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Above centre, Artur, a victim of the nightclub fire in Brazil that claimed hundreds, with his parents. UHN lung expert Dr. Marcelo Cypel helped save Artur's life. (Photo: Juglans Alvarez)
As we look back on 2013, we celebrate the courage that lives at UHN with the ‘Celebration of Courage’ series. In this second part, we honour the courage of Dr. Marcelo Cypel, a UHN lung specialist - who, after seeing images of victims of a nightclub fire in Brazil, boarded a plane for the country to try and save their lives.
On January 27, 2013, Dr. Marcelo Cypel turned on the TV and was horrified.
A fire had broken out in a nightclub in Brazil– killing hundreds and leaving many others critically injured.
News footage showed those who survived gasping for air outside the club as firefighters fought desperately to get more people out.
“The TV images of young people performing CPR on their friends in front of the club stayed with me,” said the UHN thoracic surgeon and lung specialist.
So much so, he felt he needed to help.
The UHN doctor is trained in the Extra-Corporeal Lung Support (ECLS) Program and an expert using the ECLS machine, which performs the lungs’ essential function.
He knew his expertise in this area would be of great use to medical teams caring for victims with smoke inhalation to their lungs.
Phone consultations took place with local medical teams, and the Brazilian Minister of Health asked him to help identify victims who would benefit from the ECLS treatment.
At UHN, the ECLS team, comprised of thoracic surgeons, intensivists, respirologists, perfusionists and nurses, had emergency strategy meetings and promptly developed a plan.
By February 2, Dr. Cypel was on a flight to his native land.
'It was very shocking'
Within hours, he was in the operating room, working desperately to save the lives of as many victims as he could.
“It was very shocking to see such young people side by side with lung problems, amputations and burns,” said Dr. Cypel, noting that when he arrived in Porto Alegre, 50 patients were being treated in five hospital intensive care units.
Within two days, Dr. Cypel had assessed the situation and identified patients who could be saved with artificial lung support.
TGH chief perfusionist Cyril Serrick and ICU nurse Lina Karkanawi then joined Dr. Cypel in Brazil to assist in training the local health care teams.
One of the patients Dr. Cypel identified for ECLS treatment was a young man named Artur.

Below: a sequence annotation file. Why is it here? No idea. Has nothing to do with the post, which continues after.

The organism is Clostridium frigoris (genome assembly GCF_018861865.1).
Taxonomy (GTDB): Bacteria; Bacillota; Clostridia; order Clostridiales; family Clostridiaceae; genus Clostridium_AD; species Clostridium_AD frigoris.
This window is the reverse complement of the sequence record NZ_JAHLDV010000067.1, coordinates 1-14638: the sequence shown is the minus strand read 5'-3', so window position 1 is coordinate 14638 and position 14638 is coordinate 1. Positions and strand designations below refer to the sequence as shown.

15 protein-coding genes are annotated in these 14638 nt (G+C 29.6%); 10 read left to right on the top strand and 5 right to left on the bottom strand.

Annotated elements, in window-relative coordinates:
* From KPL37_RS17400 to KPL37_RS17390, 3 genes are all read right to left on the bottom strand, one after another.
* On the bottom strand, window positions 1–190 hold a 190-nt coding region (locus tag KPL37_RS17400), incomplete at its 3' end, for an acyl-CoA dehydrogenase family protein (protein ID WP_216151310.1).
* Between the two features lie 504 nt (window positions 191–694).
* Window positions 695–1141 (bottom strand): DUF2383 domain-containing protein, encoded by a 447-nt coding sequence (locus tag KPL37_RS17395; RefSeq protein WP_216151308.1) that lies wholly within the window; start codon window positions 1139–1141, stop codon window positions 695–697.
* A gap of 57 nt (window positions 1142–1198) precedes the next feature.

Initially, local medical staff hesitated to perform the treatment on him, since attempts with other patients in the past had not been very successful.
But with Dr. Cypel’s coaching, assistance and careful post-procedure patient management, the young man’s lung function improved dramatically and he survived.
“It was very rewarding to be helping and saving patients that otherwise would have had a dismal chance of survival,” Dr. Cypel said.
In addition to helping with fire victims, Dr. Cypel also lent his expertise to a man with pneumonia who had only been given an hour to live. Thanks to Dr. Cypel and ECLS support, the man survived.
While in Brazil, Cypel, Cyril and Lina also took the opportunity to teach local medical teams.
They presented ECLS workshops to doctors, perfusionists and nurses. The Brazilian teams learned how to select appropriate candidates for treatment, realized the need for a specialized “team” and specific practices to use the machine successfully.
The trip opened the door to plans for future multi-disciplinary educational symposiums.
Lina said the experience was both “humbling and amazing”.
“I met a wonderful group of dedicated and enthusiastic nurses and doctors. It was a very enriching experience for all,” she said, adding, “It was also a very proud moment to be a part of UHN and be able to bring our expertise and technology around the globe.”
For Cypel, the experience was not only rewarding, but inspiring.
“You see things in the news, but when you see it firsthand, when you see the families– families so happy that their child has a chance and is still alive— I think we really made a difference for a few patients, but in the future we can make a difference to many,” he said.